By taking part in Memory Walk, and joining over 100,000 walkers united against dementia, you can help fund vital research. Read Kate's personal experiences.
Receiving a diagnosis
Mum was diagnosed with Alzheimer’s disease a few months before her 65 birthday – over eight years ago now. When she was first diagnosed I knew nothing about dementia or Alzheimer’s. It would be a couple of years before I discovered Alzheimer’s Society in Wandsworth.
I wish I knew then what I know now! It’s so important to me to continue spreading the word about the Society. I want to help people understand that even with a dementia diagnosis, you can still enjoy things.
Mum, for the first few years, certainly did and still does to some extent now. After Mum’s diagnosis, there was very limited information available to her. She was sort of patted on the back and told to go to her GP if there were any problems, which was very frustrating.
Living with dementia
Mum’s Alzheimer’s is now at a very advanced stage. She’s no longer mobile and her communication skills are very limited. I go and visit her several times every week never quite knowing what to expect. I feel there are three types of visit.
There’s the silent visit when Mum is in her own world. Her eyes don’t focus at all and whatever I say or do, I am never sure if Mum knows if I am there or not. Regardless, I chat away, give her lunch that she will always eat and tell her I love her.
The second type is the agitated visit. This is rare but usually if Mum has a cold, is getting an infection or has a pain, she rubs her hands together or on her head. She’ll be quite agitated and distracted and loudly repeats words in her own language. But, she will usually eat, and does calm down when she sees me.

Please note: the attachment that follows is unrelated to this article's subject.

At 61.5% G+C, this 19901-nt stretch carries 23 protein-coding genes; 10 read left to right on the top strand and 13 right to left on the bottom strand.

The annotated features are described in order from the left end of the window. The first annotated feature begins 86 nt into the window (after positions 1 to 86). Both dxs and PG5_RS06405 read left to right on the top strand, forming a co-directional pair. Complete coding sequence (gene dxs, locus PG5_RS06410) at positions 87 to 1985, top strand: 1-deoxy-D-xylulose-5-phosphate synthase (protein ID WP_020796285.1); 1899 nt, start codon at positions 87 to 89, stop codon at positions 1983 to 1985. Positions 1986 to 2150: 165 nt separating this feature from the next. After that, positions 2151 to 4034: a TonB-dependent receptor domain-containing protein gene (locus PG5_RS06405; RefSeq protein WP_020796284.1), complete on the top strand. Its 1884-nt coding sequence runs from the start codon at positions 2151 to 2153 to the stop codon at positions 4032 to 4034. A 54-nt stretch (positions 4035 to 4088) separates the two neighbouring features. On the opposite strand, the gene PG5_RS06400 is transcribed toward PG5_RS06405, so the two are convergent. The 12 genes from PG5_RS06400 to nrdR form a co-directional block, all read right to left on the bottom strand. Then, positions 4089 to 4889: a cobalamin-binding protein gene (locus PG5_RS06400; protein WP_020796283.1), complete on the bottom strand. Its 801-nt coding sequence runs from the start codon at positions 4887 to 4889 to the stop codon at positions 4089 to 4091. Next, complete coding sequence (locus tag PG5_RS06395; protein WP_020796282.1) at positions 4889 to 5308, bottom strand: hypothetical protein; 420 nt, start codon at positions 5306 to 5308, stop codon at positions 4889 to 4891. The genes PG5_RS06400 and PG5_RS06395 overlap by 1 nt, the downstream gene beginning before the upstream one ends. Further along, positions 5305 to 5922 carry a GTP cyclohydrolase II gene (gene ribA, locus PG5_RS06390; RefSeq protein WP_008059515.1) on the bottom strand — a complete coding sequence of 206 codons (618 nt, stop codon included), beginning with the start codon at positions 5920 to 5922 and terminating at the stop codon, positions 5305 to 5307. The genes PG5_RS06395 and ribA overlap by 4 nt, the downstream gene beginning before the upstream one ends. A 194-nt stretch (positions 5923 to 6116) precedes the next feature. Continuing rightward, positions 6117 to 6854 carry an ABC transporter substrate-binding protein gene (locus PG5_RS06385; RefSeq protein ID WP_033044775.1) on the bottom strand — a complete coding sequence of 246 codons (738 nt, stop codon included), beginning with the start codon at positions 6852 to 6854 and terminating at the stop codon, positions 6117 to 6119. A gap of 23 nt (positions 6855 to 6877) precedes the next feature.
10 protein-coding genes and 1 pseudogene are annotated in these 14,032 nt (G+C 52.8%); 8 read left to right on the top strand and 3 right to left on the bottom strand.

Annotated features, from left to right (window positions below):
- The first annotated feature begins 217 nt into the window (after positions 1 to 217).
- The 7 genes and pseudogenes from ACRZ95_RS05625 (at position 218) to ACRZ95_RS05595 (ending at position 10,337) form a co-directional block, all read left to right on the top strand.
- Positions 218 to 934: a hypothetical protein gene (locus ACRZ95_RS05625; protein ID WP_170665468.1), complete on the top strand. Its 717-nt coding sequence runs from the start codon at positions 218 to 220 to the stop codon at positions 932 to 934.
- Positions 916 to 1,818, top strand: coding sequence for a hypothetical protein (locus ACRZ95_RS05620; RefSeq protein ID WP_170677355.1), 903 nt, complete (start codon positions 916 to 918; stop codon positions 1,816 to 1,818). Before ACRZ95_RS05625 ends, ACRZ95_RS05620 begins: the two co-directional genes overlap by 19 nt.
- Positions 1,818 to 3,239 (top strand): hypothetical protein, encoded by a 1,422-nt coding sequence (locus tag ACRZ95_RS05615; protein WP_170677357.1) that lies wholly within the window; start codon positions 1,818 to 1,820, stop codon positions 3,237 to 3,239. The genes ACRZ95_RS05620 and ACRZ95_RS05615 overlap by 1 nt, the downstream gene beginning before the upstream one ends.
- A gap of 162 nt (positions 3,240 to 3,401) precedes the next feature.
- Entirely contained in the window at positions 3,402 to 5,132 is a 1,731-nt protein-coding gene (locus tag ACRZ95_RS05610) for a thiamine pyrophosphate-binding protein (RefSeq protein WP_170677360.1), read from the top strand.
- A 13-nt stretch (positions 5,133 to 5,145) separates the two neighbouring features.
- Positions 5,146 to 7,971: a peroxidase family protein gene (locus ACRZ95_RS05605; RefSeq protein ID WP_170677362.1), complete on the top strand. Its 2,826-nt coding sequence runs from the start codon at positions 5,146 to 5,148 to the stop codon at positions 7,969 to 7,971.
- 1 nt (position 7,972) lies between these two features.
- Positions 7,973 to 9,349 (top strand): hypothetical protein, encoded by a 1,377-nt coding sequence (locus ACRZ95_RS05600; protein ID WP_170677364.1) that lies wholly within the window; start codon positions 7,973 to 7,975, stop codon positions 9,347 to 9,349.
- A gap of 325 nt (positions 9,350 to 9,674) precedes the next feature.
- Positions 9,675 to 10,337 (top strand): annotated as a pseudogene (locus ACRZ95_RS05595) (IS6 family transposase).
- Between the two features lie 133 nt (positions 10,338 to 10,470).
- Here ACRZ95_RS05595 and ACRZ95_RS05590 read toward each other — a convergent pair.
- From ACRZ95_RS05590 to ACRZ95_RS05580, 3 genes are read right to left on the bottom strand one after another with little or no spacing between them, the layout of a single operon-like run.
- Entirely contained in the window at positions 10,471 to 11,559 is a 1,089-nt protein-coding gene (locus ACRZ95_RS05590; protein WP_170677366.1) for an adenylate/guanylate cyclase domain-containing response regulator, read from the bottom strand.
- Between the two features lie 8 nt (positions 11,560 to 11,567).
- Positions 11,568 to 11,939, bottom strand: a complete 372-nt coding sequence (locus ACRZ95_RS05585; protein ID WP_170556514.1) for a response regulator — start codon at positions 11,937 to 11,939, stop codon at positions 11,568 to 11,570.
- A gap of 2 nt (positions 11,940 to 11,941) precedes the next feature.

The third type of visit is the best; the smiley one as I had this week. I walk in and her eyes look straight at me. They are sparkling blue. She bursts out laughing and says “Lovely” in her own voice - my mum’s distinct voice, not the ‘Alzheimer’s voice’, which is muttering. I cannot describe it, but there is a difference. We have chats about nothing and everything with Mum in her own language. I show her, as I always do, photographs and she really enjoys it – but this type of visit we just laugh, smile and I get to see ‘my mum’. It is just the best and makes my journey home much easier.
Memories from my first Memory Walk
The first walk I did for Alzheimer’s Society was a Memory Walk in Battersea Park. Mum was living in Battersea with her partner and dog when she was diagnosed with dementia. She and her partner loved walking along the River Thames, so this one appealed to me. Primarily, I walked for Mum. But I also walked for all those I have met through my volunteering with the Society, both people with dementia and their carers.
Volunteering as I do for Alzheimer’s Society, I see first-hand how important the work of the dementia support workers and advisors is. The day itself was a beautiful, sunny, warm early-autumn day. The walk was well-organised. Upon arrival, there were stalls with various local bits of relevant information or advice.
This was very useful to me at the time as I was beginning to look for carers for mum. There was simple warm-up routine before the walk and the opportunity to remember who and why we were walking.
My favourite part though was showing my mum my medal and telling her I had walked for her. It was also great to be part of a special day raising awareness together with others.
The bigger the crowd of people, the more the impact as you walk round a city or town. Memory Walk is a good opportunity to meet up with other people – to know you are not alone in the fight – caring for someone with dementia can be a very lonely time. It is also an event that someone with dementia and their family can take part in together. It makes it a lovely day to create more happy memories.
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